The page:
This temporary event space by Australian design collective Sibling features a cage that blocks mobile reception and Wi-Fi signals, creating the "ultimate disconnection space" (+ slideshow).
Sibling's installation, called ON/OFF and presented at the University of Melbourne earlier this autumn, featured a Faraday cage - an electrified mesh enclosure that blocks electromagnetic signals and creates a "cold spot".
The designers created the cage in order to achieve the opposite of what most contemporary design and technology tries to achieve: to disconnect people, rather than connect them.
"Connection is a popular motif in design," write the designers. "All types of infrastructure - bridges, pathways, transportation, service systems, forums and applications - wish to tie into the urban fabric and make things productive.
"However, there is also an opposite tendency: the act of disconnection. Sibling asks: How can one remove oneself from connectivity?"
The outside of the cage was clad in mirrors while the interior had perforated surfaces. "We used circle-perforated sheeting in order to symbolise the interior as being off the grid, as one is disconnected from technology," said Sibling's Timothy Moore.
"This is the reality as one will notice upon entering and sealing the door that their smartphone Wi-Fi bars will drop slowly until they turn off," he added.
Faraday cages were invented by English scientist Michael Faraday in 1836 and are used to conduct sensitive experiments and protect delicate equipment from interference by electromagnetic waves.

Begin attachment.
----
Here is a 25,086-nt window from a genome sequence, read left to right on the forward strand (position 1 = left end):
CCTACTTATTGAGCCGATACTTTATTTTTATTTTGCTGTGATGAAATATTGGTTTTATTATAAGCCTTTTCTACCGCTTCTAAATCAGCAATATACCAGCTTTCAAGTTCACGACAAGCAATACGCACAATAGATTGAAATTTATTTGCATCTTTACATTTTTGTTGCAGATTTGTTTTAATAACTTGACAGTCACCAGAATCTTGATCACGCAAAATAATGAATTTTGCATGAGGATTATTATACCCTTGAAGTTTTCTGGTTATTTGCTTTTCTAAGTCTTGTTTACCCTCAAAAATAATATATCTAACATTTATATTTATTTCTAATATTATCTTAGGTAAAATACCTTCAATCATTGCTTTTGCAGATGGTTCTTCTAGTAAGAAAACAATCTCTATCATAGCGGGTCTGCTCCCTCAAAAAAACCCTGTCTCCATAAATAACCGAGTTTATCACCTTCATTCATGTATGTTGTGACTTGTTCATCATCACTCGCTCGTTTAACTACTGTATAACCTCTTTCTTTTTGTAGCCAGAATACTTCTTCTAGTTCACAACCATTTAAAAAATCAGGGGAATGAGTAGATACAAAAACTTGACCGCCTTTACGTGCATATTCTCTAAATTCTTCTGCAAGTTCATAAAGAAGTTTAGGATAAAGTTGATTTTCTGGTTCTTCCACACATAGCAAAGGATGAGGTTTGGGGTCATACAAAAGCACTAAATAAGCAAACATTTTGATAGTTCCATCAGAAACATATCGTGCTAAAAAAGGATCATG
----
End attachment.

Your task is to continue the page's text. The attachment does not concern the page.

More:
On/Off was installed at the University of Melbourne from 13 September- 4 October as part of the ABP Alumni Survey Series. Talks took place within the cage, which accommodated up to ten people.
Photography by Tobias Titz.
Here's some more information from Sibling:
The right of connection – to housing, health, education, the internet, financial capital – allows humans to improve the spaces they occupy in the world. Heightened connectivity also demands an opposite tendency: the ability to switch off. On/Off takes an extreme position on connectivity through the construction of a type of Faraday cage. Discovered by Michael Faraday in 1836 it is a structure covered by a conductive material that prevents electromagnetic charges reaching its interior. It is the ultimate disconnection space.
Within the mirror-clad monolith created by SIBLING sits a starkly warm space where smartphone reception is blocked. It is a gesture to physically connect people in a space with architecture creating a filter (or temporary firewall) between the individual and the world. The space of disconnection is situated within a red grid, which provides a flattened interior without hierarchy or end. This vastness is reflected by the mirror into infinity creating a neutral environment from which to begin social experiments in cold spots.
On/Off was an exhibition at the University of Melbourne from September 13 - October 4 as part of the ABP Alumni Survey Series. During the exhibition a series of events occurred – arduino workshops, well-being seminars and lunches – to experiment within a space of disconnection. A film and book also accompanied the exhibition.
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